Too bad Alvin Wilkerson wasn’t George Zimmerman.
If he was, he might be walking around free today for a tragedy that was more of an accident than a crime.
But unlike Zimmerman, who is now free more than a year after fatally shooting Trayvon Martin, an unarmed black teenager, and claiming it was in self-defense, Wilkerson had no such luck.
The black trucker was sent to prison in 2008 – two years after he fell asleep at the wheel of his semi while driving in North Florida. He slammed into the back of a car carrying seven white children, killing them all.
No doubt, the tremendous loss of life was horrific. But here’s the thing: Wilkerson wasn’t on drugs.
Nor was he drunk.
Nor did he utter obscenities under his breath about kids always getting away with joyriding; the driver of the car, in fact, was 15 and unlicensed.
This tragedy occurred because Wilkerson defied his bodily urges to get more sleep. Zimmerman, on the other hand, set a tragedy in motion because he defied a dispatcher’s advice not to follow Trayvon, and because he flouted neighborhood watch rules that forbid the carrying of guns.
Yet in the jacked-up justice system that governs this state, when black men like Wilkerson and Trayvon make mistakes, they still tend to be viewed through the lens of criminality and incorrigibility, while when men like Zimmerman – a white Hispanic – make mistakes, they are viewed through the lens of nobility and good intentions.
That pretty much explains why, in 2008, Wilkerson was sentenced to seven years in prison. He received a year for each of the white youths who died.
That pretty much explains why Wilkerson’s sentence marked the first time in Florida history that a person was convicted as a felon for causing an accident by falling asleep at the wheel.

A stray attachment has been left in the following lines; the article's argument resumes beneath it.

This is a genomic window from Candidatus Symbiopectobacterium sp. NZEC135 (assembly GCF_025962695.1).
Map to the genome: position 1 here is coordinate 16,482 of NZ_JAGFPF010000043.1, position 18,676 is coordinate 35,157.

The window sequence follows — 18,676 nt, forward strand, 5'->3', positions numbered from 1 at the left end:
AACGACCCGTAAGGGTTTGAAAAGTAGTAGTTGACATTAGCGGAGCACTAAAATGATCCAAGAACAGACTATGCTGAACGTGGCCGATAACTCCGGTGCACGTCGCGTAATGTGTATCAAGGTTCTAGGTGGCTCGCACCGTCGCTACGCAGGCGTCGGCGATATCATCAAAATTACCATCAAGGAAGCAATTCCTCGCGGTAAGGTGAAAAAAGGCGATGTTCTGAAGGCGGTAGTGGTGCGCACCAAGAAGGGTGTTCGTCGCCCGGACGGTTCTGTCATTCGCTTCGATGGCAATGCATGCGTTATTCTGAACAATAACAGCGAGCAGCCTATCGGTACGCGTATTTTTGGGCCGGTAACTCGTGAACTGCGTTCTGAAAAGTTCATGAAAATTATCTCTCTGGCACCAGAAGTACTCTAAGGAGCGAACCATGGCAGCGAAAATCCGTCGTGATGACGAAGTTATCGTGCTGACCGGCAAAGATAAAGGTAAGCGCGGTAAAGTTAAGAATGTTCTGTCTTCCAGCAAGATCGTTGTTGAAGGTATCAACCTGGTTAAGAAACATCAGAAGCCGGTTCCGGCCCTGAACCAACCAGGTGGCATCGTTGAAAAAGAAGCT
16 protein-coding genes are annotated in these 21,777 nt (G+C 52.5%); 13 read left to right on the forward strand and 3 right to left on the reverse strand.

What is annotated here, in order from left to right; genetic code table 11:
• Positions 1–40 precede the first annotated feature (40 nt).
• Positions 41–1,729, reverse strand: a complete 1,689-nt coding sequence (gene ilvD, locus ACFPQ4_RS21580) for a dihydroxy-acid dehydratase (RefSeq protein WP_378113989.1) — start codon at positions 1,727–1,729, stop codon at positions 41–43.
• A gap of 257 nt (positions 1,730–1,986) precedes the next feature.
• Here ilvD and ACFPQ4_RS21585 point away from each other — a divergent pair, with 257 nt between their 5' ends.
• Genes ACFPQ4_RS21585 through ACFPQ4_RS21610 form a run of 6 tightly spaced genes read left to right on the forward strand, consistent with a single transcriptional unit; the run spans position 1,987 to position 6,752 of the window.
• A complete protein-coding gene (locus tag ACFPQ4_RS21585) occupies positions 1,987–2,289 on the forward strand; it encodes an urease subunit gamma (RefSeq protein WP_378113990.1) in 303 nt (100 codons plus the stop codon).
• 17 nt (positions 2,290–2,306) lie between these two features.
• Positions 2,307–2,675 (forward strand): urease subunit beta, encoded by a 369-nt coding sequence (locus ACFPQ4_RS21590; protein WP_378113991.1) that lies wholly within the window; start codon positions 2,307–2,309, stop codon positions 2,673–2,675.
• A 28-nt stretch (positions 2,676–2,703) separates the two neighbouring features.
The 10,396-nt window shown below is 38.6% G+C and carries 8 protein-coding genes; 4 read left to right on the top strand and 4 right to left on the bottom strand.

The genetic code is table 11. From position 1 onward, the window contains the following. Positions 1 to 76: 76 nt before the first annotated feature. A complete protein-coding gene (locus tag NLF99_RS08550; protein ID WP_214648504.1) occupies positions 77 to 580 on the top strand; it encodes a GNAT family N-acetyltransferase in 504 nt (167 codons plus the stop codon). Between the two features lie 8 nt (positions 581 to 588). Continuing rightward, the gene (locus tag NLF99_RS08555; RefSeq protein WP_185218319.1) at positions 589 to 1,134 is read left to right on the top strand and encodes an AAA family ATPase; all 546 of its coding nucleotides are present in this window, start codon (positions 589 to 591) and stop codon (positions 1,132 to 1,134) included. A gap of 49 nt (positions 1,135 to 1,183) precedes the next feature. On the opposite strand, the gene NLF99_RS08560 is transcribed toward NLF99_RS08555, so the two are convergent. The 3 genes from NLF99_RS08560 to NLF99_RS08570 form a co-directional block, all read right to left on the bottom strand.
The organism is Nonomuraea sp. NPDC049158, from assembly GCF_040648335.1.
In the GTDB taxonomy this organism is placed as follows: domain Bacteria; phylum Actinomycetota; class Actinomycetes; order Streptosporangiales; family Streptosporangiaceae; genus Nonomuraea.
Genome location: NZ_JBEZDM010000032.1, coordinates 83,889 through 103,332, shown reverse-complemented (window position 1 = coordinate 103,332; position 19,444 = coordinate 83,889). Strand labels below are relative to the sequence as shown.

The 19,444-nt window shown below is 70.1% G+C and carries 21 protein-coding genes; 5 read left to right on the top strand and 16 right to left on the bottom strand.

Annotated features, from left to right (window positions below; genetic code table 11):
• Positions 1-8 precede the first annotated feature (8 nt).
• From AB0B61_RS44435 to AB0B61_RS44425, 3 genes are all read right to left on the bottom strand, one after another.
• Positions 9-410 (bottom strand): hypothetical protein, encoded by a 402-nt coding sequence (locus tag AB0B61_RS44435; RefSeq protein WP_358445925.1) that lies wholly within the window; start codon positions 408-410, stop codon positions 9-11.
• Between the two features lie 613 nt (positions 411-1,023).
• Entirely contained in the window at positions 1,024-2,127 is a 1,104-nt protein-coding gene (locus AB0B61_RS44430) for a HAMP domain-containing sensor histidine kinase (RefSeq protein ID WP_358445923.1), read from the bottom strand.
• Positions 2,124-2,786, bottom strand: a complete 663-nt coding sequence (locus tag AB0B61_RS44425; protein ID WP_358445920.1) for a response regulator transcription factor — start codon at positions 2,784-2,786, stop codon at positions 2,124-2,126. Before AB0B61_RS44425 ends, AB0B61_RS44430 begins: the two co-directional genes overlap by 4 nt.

And that pretty much explains why Wilkerson, a family man with no criminal record, was instantly viewed as reckless and sinister, not overworked and overly loyal.
It explains why the exemplary life that he led before that tragedy, a life, in fact, that many black men are often demonized for failing to lead, suddenly evaporated in the heat of revenge and a judge’s obsession – he said he cried at seeing the makeshift memorials to the crash victims – to make an example out of him.
Even. Though. It. Was. An. Accident.
But let’s talk about Zimmerman, shall we?
Apparently, that mostly-white jury was more swayed by the scars on Zimmerman’s head than the sight of Trayvon’s corpse splayed out on the lawn of the housing development.
They cut Zimmerman a lot of slack for the fatal “accident,” he caused. Juror B37, in fact, said she believed that Zimmerman’s heart “was in the right place,” and that Trayvon’s killing was “an unfortunate incident that happened.”
They empathized with Zimmerman’s zeal for protecting his neighborhood. But the zeal that led Wilkerson to cause that fatal accident in Union County, his zeal being trying to work to care for his wife and three children, only earned him condemnation.
And he’s still doing time for it.
Now I’m not saying that Wilkerson shouldn’t have been punished. But by any stretch of fairness, seven years is unduly harsh. And what the unfairness of it all says to me is that in Florida, the lives of black men like him, and black boys like Trayvon, aren’t valued as much as those of white men like Zimmerman.
It’s a reminder that in this state, black men continue to pay for that constant devaluation – whether the price is an unduly long stretch in prison for an accident.
Or a bullet to the heart.
Tonyaa Weathersbee is an award-winning columnist based in Jacksonville, Fla. Follow her @tonyaajw. Or like her at www.facebook.com/tonyaajweathersbee.
#FightingForTrayvon: Images of Nationwide Protests